An Oak Brook family has filed a federal lawsuit seeking more than $50 million in damages from Butler Elementary District 53, claiming their two sons were subjected to cruel and unusual punishment related to allegations of cheating in a geography bee.
The suit was filed Friday by Rahul Julka on behalf of his two sons. The boys were banned from all academic competitions in the district after officials accused their parents of intentionally purchasing and downloading test questions days before last year's National Geographic Bee regional competition at Brook Forest Elementary School.
The lawsuit claims the district violated three constitutional amendments by denying the plaintiffs due process and inflicting cruel and unusual punishment on the boys.
District 53 Superintendent Heidi Wennstrom on Tuesday said the district "is vigorously defending the claims."
"The lawsuit is frivolous," she wrote in an email to the Daily Herald. "All students are treated kindly and honorably in Butler School District 53."
The suit says the district didn't allow the plaintiff's side of the dispute to be heard and that the resulting punishment caused the boys -- ages 9 and 11 at the time -- to lose friends, bear the brunt of insults and lose "overall social interaction."
It also calls for the court to mandate "the correction of school records" and to strike "the punishment imposed (on the two boys) barring them from participating in academic contests and extracurricular academic activities."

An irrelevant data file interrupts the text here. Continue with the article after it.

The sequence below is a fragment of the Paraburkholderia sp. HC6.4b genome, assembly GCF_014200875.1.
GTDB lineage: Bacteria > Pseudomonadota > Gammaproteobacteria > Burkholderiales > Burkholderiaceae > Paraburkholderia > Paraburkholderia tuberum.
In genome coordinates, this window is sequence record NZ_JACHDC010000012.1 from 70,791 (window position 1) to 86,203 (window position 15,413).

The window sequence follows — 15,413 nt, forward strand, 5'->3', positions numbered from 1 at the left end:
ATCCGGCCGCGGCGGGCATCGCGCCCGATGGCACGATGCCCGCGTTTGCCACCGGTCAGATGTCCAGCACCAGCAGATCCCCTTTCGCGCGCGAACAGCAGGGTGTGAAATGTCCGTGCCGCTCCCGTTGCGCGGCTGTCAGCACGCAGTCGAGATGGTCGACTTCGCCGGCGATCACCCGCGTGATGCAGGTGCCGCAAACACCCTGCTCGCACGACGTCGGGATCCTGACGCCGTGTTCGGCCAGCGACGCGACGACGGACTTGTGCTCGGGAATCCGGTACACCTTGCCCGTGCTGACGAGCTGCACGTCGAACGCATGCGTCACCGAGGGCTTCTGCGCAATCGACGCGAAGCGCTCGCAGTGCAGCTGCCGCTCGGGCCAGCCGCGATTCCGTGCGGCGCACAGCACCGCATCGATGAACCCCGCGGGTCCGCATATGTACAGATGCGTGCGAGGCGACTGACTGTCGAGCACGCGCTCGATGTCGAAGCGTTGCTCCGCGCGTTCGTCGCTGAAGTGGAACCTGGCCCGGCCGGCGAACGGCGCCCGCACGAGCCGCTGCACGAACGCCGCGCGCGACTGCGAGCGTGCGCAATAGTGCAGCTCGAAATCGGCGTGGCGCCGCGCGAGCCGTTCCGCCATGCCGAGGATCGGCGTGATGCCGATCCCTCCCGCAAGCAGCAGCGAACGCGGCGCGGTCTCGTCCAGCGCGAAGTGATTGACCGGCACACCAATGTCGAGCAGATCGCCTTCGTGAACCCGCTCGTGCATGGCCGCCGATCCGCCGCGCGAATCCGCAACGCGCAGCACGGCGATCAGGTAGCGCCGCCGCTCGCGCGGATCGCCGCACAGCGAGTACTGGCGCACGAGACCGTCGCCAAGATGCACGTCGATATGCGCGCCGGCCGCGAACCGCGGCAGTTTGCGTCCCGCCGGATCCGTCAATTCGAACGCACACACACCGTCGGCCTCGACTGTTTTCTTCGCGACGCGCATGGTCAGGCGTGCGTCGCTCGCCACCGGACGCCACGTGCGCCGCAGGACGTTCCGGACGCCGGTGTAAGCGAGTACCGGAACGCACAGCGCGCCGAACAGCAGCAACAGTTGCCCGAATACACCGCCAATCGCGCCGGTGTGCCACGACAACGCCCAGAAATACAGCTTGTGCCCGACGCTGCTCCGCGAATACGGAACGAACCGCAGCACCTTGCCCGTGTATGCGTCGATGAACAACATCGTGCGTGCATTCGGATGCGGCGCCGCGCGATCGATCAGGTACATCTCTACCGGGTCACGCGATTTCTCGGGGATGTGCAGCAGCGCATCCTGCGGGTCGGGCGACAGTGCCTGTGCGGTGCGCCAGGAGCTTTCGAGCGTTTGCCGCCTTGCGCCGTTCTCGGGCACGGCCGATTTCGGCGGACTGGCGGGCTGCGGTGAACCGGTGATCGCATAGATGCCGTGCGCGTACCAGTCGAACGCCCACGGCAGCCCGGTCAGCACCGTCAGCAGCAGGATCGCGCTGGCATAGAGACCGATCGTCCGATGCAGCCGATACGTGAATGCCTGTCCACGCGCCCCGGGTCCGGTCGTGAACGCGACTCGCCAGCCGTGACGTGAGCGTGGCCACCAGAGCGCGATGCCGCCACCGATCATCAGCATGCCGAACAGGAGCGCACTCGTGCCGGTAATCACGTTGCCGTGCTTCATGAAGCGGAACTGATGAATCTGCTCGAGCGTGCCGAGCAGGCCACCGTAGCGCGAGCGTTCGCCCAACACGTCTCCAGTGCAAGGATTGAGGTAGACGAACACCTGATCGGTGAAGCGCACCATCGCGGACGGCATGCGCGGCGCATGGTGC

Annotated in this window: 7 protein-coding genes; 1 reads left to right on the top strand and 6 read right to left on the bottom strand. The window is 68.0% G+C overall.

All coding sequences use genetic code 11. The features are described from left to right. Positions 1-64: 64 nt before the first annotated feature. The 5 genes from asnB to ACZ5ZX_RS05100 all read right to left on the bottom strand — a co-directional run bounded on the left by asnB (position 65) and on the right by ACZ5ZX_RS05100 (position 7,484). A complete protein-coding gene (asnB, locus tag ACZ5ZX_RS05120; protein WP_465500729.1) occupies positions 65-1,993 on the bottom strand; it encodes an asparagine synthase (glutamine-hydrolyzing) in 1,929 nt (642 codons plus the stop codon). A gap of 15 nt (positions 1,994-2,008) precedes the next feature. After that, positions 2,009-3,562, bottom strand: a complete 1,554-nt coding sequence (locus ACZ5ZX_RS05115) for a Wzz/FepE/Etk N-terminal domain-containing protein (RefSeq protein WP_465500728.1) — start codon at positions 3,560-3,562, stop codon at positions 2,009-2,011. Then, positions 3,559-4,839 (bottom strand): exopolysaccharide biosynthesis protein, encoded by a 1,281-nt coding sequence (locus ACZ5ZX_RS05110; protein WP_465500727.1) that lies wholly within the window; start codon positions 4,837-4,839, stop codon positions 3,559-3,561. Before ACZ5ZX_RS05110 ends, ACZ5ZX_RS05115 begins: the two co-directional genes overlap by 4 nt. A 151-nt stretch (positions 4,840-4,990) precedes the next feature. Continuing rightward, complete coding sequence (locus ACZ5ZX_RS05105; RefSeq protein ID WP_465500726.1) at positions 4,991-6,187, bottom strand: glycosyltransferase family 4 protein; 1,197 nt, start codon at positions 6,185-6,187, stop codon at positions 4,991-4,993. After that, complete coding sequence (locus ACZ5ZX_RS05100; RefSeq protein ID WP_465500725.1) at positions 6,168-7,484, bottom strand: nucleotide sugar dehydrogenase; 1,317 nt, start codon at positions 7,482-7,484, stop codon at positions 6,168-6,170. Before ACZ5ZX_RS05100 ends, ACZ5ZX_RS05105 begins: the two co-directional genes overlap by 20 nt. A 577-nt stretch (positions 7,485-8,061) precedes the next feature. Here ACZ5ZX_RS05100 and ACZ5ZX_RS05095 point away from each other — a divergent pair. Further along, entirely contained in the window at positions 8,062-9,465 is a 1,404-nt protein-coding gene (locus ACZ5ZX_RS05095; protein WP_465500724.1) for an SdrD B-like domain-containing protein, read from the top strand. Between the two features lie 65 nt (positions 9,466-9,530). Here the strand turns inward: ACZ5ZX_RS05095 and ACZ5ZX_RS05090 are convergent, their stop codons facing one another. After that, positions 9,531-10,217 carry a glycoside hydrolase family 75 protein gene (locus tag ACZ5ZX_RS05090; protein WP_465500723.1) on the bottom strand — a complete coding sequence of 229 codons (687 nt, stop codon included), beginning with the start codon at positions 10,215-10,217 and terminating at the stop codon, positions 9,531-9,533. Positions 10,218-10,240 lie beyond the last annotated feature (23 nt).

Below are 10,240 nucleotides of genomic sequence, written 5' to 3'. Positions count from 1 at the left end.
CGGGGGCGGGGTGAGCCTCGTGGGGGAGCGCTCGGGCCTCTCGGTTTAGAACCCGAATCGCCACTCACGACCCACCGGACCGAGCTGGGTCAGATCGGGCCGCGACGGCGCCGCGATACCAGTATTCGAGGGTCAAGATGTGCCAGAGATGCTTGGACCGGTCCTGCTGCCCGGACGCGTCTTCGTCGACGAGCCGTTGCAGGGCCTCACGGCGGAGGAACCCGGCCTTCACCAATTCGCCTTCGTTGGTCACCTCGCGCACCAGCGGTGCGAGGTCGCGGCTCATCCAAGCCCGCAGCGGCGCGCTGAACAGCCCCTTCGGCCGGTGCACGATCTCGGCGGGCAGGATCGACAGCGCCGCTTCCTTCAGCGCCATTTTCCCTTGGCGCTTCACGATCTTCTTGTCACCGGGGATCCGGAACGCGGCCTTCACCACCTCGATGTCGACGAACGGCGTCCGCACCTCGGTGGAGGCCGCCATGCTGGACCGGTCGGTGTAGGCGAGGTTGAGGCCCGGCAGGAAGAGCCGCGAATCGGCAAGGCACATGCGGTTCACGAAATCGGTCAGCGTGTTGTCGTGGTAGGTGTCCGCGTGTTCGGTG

The dispute dates to early 2016 when the district, after a six-week investigation, determined that Julka's wife, Komal, registered as a "fraudulent" home school provider and paid for the questions to the geographic bee with her credit card.
Administrators said they began receiving complaints Jan. 15, 2016, about Komal Julka admitting to "jailbreaking" the geography bee system and gaining access to test questions.
The Julkas have denied any wrongdoing.
In an email Tuesday, Komal Julka said the family hopes the board of education "will look into this matter" once new members are seated in the wake of the April 4 election.
"No one really wants to sue a school their children attend," she said, "but there was no other way to let everyone know what really is going on."
The Julkas also filed a lawsuit last year against the district and school board in DuPage County Circuit Court seeking to eliminate the sanctions and have letters and documents related to the district investigation removed from the boys' files. A hearing on the DuPage case is next set for 9 a.m. Tuesday, April 25.